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Rare Tumors. 2012 Oct 10;4(4):e49. doi: 10.4081/rt.2012.e49. Epub 2012 Oct 17.

Mucosal Kaposi sarcoma, a Rare Cancer Network study.

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Department of Radiation Oncology, Centre Laccasagne, Nice, France;


Kaposi's sarcoma (KS) most often affect the skin but occasionally affect the mucosa of different anatomic sites. The management of mucosal KS is seldom described in the literature. Data from 15 eligible patients with mucosal KS treated between 1994 and 2008 in five institutions within three countries of the Rare Cancer Network group were collected. The inclusion criteria were as follows: age >16 years, confirmed pathological diagnosis, mucosal stages I and II, and a minimum of 6 months' follow-up after treatment. Head and neck sites were the most common (66%). Eleven cases were HIV-positive. CD4 counts correlated with disease stage. Twelve patients had biopsy only while three patients underwent local resection. Radiotherapy (RT) was delivered whatever their CD4 status was. Median total radiation dose was 16.2 Gy (0-45) delivered in median 17 days (0-40) with four patients receiving no RT. Six patients underwent chemotherapy and received from 1 to 11 cycles of various regimens namely vinblastin, caelyx, bleomycine, or interferon, whatever their CD4 counts was. Five-year disease free survival were 81.6% and 75.0% in patients undergoing RT or not, respectively. Median survival was 66.9 months. Radiation-induced toxicity was at worse grade 1-2 and was manageable whatever patients' HIV status. This small series of mucosal KSs revealed that relatively low-dose RT is overall safe and efficient in HIV-positive and negative patients. Since there are distant relapses either in multicentric cutaneous or visceral forms in head and neck cases, the role of systemic treatments may be worth investigations in addition to RT of localized disease. Surgery may be used for symptomatic lesions, with caution given the risk of bleeding.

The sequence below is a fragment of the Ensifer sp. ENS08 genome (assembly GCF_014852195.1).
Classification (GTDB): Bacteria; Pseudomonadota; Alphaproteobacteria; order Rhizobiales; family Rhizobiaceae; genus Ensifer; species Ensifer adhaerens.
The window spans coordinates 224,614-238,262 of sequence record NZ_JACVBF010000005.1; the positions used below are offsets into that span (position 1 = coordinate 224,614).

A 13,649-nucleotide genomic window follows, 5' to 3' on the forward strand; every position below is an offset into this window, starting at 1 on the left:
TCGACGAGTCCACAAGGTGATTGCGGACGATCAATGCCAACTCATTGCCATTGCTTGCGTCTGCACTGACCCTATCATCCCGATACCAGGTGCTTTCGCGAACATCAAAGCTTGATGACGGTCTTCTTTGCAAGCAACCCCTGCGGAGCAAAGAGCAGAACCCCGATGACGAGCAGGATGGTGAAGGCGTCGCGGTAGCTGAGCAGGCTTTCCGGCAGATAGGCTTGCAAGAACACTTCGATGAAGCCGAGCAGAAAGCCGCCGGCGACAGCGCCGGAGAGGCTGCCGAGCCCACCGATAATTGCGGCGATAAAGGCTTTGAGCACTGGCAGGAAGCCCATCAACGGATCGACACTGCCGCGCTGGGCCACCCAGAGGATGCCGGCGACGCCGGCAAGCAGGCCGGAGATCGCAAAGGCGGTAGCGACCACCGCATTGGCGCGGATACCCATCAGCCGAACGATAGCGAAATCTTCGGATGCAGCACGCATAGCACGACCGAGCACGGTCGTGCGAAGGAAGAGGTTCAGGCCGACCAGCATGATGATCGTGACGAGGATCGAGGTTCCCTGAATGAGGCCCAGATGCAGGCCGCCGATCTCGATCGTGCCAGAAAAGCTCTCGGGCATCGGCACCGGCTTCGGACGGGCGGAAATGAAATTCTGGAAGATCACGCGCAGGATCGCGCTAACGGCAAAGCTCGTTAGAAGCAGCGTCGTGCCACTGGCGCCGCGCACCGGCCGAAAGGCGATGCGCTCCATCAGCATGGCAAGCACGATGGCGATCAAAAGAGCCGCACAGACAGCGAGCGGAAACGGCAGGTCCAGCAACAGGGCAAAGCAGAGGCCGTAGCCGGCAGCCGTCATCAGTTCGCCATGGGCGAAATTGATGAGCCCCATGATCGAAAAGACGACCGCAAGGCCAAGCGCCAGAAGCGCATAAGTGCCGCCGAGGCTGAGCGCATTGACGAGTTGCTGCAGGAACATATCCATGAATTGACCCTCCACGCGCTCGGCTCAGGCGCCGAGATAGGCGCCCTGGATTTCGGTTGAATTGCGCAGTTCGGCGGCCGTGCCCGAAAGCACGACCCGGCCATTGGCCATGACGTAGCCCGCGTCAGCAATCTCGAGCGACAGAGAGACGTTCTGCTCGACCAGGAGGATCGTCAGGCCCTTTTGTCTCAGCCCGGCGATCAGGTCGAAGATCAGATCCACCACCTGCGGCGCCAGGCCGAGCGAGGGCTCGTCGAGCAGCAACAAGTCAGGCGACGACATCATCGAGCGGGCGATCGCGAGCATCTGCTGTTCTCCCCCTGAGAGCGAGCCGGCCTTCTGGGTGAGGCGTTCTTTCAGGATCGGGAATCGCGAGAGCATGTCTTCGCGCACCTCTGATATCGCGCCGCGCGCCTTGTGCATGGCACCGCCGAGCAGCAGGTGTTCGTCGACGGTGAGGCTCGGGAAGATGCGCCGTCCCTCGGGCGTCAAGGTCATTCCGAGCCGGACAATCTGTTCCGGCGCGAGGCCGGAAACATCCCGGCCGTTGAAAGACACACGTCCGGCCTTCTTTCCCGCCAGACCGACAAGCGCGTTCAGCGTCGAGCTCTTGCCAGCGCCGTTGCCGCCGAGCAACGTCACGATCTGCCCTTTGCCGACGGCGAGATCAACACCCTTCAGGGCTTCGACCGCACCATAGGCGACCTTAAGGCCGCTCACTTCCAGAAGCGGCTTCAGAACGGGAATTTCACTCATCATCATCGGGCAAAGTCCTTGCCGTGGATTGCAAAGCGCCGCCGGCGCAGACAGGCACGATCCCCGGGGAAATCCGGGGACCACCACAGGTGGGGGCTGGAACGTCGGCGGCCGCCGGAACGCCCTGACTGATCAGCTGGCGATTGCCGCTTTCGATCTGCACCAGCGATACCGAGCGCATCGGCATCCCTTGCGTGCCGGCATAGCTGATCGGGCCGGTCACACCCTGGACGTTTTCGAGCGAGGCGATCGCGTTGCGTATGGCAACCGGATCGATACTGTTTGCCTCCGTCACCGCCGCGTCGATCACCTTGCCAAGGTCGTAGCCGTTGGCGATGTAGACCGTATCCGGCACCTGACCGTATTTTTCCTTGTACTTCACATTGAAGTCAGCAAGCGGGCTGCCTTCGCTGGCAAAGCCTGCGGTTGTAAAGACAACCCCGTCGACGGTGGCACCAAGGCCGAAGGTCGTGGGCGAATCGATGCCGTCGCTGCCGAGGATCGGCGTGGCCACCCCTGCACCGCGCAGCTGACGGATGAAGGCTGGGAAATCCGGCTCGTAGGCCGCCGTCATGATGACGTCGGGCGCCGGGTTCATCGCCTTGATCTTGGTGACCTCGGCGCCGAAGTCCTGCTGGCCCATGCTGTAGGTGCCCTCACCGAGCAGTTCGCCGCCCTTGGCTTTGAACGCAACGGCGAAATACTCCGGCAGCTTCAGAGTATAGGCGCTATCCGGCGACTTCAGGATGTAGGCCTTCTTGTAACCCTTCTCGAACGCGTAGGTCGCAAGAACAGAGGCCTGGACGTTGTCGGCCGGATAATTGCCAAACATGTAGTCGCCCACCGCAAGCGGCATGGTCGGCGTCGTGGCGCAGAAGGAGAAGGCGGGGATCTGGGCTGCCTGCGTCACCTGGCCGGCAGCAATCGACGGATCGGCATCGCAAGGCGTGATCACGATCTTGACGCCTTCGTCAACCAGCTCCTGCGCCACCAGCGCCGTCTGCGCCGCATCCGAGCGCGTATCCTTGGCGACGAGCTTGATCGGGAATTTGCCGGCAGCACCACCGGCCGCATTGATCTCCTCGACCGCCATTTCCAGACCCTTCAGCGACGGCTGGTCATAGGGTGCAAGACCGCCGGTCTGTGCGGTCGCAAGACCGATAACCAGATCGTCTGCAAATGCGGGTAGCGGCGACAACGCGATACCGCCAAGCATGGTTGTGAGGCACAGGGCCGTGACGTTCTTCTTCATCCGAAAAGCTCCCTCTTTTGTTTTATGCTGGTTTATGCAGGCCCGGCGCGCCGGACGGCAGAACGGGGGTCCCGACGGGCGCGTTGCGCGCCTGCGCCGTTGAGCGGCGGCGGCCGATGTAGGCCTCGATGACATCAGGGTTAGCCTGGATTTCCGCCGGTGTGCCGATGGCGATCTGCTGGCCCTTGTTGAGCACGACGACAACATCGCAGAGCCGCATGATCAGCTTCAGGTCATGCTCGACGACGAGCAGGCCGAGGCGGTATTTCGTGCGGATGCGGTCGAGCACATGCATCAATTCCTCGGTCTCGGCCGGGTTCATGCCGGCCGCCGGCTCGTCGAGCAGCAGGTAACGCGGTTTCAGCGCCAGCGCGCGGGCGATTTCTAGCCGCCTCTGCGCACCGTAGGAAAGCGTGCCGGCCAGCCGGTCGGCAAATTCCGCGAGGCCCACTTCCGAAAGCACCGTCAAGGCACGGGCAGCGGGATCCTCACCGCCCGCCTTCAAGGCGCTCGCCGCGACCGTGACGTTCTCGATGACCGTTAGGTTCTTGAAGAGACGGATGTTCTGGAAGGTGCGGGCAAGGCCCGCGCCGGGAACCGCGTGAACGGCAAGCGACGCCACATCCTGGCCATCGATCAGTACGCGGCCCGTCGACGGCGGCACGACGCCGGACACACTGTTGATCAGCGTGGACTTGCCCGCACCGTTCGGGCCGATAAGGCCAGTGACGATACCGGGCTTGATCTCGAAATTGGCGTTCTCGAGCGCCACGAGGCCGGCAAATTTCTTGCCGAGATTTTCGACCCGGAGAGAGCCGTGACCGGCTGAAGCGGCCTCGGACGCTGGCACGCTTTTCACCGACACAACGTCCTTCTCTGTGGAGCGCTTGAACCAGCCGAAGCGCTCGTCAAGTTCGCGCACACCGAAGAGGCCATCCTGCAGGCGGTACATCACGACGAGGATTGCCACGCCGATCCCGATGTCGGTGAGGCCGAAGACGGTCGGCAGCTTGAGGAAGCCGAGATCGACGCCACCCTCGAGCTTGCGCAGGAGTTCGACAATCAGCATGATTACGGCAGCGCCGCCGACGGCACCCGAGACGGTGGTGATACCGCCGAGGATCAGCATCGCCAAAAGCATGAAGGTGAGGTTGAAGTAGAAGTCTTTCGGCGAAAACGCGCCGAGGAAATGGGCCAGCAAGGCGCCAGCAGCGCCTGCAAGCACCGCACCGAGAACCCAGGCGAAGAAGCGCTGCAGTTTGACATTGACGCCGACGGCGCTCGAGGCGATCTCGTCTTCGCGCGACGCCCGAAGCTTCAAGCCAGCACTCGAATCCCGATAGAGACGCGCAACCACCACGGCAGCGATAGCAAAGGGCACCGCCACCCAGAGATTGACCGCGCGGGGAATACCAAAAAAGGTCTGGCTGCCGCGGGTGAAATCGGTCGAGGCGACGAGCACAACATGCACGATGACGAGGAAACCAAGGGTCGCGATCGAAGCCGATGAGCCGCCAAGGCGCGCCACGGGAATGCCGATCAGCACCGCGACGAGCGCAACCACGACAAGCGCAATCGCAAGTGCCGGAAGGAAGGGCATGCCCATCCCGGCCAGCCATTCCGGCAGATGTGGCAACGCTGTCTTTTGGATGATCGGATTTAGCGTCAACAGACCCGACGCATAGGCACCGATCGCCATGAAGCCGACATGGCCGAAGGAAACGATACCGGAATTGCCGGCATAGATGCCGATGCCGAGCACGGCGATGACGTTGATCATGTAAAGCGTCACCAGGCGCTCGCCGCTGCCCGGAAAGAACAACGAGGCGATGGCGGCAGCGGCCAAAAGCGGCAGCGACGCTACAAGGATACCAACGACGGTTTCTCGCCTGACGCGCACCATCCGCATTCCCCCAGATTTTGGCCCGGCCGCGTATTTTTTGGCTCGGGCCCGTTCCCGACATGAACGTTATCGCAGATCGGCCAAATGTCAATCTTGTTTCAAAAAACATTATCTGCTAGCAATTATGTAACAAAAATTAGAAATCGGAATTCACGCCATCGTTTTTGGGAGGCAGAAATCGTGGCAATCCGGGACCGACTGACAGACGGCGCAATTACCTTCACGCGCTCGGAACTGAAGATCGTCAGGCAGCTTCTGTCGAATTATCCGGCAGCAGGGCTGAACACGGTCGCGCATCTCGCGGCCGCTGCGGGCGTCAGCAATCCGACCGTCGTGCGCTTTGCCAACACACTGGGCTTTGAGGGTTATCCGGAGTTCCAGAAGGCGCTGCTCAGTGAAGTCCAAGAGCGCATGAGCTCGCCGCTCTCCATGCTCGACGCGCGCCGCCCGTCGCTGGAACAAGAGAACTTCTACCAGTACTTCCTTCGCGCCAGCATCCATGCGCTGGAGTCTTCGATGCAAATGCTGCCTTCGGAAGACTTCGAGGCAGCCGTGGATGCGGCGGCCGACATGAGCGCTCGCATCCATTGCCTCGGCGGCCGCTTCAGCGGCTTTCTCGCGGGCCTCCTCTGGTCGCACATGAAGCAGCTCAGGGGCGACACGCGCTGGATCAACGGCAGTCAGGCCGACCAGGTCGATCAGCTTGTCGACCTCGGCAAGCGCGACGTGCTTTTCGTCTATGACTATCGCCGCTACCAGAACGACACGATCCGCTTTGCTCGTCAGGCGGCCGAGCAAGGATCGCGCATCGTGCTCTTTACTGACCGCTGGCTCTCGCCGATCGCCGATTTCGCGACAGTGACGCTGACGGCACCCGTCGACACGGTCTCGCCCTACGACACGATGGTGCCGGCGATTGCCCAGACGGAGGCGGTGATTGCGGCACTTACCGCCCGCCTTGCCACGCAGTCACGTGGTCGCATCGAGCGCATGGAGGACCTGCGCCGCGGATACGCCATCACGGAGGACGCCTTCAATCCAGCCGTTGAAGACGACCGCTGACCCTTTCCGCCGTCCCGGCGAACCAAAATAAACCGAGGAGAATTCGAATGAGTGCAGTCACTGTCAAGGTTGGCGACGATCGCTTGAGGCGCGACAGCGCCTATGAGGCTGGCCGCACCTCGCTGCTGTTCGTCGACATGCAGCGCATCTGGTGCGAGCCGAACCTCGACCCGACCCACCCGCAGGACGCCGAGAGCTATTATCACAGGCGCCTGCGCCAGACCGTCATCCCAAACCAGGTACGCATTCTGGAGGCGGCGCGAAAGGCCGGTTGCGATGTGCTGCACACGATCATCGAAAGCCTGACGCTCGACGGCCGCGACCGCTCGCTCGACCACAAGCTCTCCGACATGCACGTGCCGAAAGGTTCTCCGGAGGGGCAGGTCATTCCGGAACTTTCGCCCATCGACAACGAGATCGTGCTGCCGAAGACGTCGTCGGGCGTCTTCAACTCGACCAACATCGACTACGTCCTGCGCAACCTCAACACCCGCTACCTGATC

HIV; Kaposi sarcoma; classic.; head and neck; mucosal; radiation therapy; systemic treatment

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